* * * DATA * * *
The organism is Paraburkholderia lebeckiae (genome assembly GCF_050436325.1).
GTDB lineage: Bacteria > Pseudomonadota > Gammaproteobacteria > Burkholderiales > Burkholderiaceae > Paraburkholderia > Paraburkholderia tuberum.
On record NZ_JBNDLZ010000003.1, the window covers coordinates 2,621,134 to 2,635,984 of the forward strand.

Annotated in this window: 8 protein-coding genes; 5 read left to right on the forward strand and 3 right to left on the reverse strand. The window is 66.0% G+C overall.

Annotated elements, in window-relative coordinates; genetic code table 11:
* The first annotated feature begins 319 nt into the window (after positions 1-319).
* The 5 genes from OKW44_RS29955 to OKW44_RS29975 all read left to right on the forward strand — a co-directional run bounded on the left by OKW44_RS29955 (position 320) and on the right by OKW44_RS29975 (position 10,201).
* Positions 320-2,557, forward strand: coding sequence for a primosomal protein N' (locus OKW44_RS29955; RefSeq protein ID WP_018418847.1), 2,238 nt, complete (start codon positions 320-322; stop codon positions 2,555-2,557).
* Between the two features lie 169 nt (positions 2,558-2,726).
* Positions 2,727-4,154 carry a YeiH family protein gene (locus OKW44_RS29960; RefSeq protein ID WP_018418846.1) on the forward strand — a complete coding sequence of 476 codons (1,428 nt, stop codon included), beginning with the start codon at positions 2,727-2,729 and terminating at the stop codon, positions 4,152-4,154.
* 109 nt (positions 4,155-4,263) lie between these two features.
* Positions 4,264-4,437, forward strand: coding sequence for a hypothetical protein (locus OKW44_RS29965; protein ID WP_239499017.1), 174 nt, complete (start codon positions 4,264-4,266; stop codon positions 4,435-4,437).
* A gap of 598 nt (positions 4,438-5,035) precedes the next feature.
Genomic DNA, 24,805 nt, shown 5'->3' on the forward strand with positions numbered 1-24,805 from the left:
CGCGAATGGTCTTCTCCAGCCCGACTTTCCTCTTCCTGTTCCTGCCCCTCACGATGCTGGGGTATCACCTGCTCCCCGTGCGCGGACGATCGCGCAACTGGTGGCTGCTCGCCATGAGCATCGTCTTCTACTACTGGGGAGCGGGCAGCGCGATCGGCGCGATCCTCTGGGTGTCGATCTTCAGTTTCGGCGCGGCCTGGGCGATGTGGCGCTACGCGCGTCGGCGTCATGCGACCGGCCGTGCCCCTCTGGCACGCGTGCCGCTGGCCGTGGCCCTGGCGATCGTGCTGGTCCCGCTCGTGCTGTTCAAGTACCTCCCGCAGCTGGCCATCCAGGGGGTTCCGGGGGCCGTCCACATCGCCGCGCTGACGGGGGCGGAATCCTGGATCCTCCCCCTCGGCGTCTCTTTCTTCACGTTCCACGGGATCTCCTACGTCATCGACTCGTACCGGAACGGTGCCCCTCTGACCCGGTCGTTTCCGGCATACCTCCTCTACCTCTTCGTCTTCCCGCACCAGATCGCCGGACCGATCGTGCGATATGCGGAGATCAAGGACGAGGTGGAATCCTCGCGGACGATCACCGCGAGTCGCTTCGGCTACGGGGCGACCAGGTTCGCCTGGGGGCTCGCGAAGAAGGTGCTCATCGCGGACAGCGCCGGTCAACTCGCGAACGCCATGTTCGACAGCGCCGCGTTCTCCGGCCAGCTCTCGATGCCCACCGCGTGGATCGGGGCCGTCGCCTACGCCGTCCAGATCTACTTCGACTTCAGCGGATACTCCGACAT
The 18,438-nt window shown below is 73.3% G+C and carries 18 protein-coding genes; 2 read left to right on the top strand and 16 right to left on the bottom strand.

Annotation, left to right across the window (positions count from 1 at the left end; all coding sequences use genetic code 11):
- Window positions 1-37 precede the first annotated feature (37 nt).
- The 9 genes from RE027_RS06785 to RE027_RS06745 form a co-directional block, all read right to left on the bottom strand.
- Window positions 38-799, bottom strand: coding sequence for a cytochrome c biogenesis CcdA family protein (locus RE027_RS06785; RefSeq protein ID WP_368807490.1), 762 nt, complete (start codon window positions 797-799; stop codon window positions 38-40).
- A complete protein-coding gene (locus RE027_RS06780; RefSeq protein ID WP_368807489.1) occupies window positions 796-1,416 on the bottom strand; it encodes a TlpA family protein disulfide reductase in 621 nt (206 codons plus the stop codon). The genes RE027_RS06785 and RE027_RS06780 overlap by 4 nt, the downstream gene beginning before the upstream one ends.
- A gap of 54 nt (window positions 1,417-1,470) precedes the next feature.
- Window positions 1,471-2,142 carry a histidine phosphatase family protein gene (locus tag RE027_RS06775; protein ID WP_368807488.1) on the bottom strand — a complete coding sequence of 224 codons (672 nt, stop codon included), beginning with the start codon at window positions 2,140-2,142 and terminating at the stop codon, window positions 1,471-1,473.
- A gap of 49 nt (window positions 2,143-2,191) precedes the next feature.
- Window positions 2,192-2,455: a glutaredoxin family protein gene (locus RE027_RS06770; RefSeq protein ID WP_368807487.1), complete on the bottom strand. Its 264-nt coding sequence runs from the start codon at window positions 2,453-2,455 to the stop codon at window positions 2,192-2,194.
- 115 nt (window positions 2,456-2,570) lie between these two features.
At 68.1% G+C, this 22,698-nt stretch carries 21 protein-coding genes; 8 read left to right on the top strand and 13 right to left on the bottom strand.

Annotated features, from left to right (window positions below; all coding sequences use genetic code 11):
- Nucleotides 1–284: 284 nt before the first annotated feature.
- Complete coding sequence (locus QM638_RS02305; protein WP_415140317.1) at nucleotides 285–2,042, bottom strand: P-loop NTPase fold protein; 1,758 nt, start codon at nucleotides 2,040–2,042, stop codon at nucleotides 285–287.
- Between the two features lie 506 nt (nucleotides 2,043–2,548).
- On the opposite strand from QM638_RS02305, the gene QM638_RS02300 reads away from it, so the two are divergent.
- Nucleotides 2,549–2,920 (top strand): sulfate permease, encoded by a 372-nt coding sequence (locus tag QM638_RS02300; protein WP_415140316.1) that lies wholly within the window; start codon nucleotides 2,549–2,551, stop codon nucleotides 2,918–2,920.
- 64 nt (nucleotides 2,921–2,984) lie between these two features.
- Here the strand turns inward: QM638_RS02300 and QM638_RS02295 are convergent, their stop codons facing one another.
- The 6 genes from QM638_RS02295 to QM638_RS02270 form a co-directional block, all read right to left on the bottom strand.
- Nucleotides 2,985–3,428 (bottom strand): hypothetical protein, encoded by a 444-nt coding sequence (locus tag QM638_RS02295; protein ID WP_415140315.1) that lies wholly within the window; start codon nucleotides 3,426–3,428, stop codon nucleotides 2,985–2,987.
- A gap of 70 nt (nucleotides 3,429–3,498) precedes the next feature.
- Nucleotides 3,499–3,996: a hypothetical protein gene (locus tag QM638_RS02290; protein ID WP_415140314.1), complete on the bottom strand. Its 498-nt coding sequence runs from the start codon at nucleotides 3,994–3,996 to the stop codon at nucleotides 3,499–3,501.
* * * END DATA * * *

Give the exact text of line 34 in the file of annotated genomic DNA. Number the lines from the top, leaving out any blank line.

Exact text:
- 64 nt (nucleotides 2,921–2,984) lie between these two features.